MaBaTha’s influence reportedly waned significantly following the government’s public denunciation of the group in July, although members of the organization continued circulating anti-Muslim materials in some villages and continued fanning religious tensions using social media. There were mass protests in Rakhine State and Rangoon in July opposing the government’s use of the term “Muslim community in Rakhine State” to refer to Rohingya, instead calling for the use of the pejorative term “Bengali.” The latter denotes what the protesters believed is the Rohingya’s status as undocumented immigrants as well as their cultural and ethnic roots in Bangladesh. Followers of a Buddhist monk in Karen State constructed a Buddhist structure and planted a Buddhist flag inside an Anglican church, and constructed a pagoda near a mosque in the Muslim-majority village of Hlaingbwe in April. Buddhists also reportedly prevented Muslim residents from buying or renting land or conducting business and threatened madrassah leaders to stop teaching. Religious and civil society leaders increasingly organized intrafaith and interfaith events and developed mechanisms to monitor and counter hate speech.
The U.S. government, including the Secretary of State, the Assistant Secretary of State for Democracy, Human Rights, and Labor, and the Ambassador, advocated for religious freedom and tolerance and consistently raised concerns about the violence in Bago Division and Kachin State, conditions in Rakhine State, including those facing Muslim communities and ethnic Rakhine, and the rise of anti-Muslim hate speech and tension. The embassy regularly highlighted concerns about religious-based tension and anti-Muslim discrimination and called for respect for religious diversity and tolerance. The embassy advocated for religious freedom and tolerance with all sectors of society.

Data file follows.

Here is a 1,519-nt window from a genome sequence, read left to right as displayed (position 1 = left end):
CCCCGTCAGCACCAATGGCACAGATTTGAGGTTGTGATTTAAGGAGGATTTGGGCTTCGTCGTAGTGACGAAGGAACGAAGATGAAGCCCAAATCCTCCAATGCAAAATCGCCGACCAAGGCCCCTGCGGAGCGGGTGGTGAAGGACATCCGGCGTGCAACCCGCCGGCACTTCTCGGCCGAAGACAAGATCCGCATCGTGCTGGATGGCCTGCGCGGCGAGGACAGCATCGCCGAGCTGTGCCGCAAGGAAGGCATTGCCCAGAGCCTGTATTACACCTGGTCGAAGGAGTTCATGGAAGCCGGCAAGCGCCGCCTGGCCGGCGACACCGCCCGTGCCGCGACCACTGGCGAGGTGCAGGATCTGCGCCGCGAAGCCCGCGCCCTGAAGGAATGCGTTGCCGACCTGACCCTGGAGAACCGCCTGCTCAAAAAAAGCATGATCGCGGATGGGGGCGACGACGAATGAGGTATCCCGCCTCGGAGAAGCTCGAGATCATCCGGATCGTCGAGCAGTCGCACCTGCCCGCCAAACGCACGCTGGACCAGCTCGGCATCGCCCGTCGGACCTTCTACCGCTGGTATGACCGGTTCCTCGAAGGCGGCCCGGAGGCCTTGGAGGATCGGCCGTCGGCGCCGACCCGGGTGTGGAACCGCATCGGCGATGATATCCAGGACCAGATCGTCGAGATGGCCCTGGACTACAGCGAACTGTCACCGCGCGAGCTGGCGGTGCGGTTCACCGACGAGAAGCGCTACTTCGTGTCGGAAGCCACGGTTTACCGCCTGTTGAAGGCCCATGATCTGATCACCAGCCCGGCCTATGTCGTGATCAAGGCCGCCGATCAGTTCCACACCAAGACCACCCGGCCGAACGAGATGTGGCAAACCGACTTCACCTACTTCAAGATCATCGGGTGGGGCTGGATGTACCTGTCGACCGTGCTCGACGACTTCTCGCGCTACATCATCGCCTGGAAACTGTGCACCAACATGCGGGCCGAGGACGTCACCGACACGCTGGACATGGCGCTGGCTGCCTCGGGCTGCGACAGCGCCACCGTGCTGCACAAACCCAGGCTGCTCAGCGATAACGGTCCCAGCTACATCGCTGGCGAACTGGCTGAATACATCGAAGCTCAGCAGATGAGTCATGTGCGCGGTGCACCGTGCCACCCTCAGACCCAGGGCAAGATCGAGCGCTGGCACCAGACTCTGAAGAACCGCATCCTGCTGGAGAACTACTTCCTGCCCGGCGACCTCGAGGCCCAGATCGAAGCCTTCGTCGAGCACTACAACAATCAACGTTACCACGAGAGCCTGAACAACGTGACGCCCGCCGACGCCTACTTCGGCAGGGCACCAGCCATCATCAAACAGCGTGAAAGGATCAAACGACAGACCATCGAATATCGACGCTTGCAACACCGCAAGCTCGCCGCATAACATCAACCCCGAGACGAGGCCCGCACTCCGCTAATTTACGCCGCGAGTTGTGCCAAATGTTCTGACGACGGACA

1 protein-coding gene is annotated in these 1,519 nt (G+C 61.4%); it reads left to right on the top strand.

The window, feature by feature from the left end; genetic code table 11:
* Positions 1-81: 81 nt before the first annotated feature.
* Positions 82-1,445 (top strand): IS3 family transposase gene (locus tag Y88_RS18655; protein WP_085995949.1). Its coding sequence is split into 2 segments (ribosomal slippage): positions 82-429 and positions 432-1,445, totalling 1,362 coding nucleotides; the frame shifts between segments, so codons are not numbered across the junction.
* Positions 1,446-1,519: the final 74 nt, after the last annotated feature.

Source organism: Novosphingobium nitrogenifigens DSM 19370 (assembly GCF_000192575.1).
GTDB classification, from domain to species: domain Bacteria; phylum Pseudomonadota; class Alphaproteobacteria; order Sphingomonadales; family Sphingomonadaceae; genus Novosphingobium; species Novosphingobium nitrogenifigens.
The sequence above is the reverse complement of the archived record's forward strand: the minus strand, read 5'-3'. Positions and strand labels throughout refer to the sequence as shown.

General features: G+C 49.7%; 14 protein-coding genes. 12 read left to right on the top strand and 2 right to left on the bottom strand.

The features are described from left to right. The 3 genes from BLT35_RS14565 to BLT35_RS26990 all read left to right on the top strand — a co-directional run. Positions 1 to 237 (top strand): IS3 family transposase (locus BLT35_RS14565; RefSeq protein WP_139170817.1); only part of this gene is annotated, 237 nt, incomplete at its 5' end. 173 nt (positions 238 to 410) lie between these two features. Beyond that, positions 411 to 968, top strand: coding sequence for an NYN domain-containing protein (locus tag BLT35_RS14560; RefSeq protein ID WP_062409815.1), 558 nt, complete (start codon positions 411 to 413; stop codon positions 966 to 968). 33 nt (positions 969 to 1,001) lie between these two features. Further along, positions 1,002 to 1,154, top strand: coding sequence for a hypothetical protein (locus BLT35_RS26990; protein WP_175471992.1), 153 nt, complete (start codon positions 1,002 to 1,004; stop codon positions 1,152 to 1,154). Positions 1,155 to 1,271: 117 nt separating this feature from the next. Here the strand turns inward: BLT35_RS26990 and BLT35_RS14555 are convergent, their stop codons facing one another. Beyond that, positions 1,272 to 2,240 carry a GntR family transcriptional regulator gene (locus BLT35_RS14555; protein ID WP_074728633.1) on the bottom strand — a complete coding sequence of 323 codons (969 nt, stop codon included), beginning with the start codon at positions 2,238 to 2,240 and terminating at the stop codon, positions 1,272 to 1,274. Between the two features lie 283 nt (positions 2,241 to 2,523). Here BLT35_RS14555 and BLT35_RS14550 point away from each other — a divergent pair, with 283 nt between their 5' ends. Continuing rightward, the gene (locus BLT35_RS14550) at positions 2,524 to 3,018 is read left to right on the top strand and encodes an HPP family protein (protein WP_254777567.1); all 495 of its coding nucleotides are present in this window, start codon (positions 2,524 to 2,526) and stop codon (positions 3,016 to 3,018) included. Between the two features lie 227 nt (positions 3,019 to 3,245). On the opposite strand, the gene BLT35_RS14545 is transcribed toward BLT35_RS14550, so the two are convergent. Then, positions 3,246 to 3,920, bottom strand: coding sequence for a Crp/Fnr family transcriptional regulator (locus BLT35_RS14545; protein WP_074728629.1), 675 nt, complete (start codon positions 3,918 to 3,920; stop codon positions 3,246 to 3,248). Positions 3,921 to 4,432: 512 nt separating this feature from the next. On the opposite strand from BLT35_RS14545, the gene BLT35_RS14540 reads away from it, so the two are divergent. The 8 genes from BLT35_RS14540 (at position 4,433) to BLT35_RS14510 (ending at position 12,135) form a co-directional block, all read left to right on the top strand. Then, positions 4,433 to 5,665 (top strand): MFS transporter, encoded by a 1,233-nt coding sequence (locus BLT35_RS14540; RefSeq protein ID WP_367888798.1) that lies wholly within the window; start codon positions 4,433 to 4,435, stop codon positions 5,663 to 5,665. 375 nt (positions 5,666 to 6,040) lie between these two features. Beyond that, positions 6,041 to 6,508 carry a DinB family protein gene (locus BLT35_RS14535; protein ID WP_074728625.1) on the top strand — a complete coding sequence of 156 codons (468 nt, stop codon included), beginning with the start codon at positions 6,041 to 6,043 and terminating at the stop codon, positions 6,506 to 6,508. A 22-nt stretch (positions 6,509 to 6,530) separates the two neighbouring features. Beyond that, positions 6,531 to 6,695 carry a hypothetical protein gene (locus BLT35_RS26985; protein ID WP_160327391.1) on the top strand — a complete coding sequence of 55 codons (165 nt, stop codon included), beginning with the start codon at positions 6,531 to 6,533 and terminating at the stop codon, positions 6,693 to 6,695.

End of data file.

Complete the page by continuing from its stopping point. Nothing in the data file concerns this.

Since 1999, Burma has been designated as a “Country of Particular Concern” (CPC) under the International Religious Freedom Act of 1998 for having engaged in or tolerated particularly severe violations of religious freedom. On October 31, 2016, the Secretary of State redesignated Burma as a CPC and identified the following sanction that accompanied the designation: the existing ongoing arms embargo referenced in 22 CFR 126.1(a) pursuant to section 402(c)(5) of the Act.
Download full report on Burma HERE.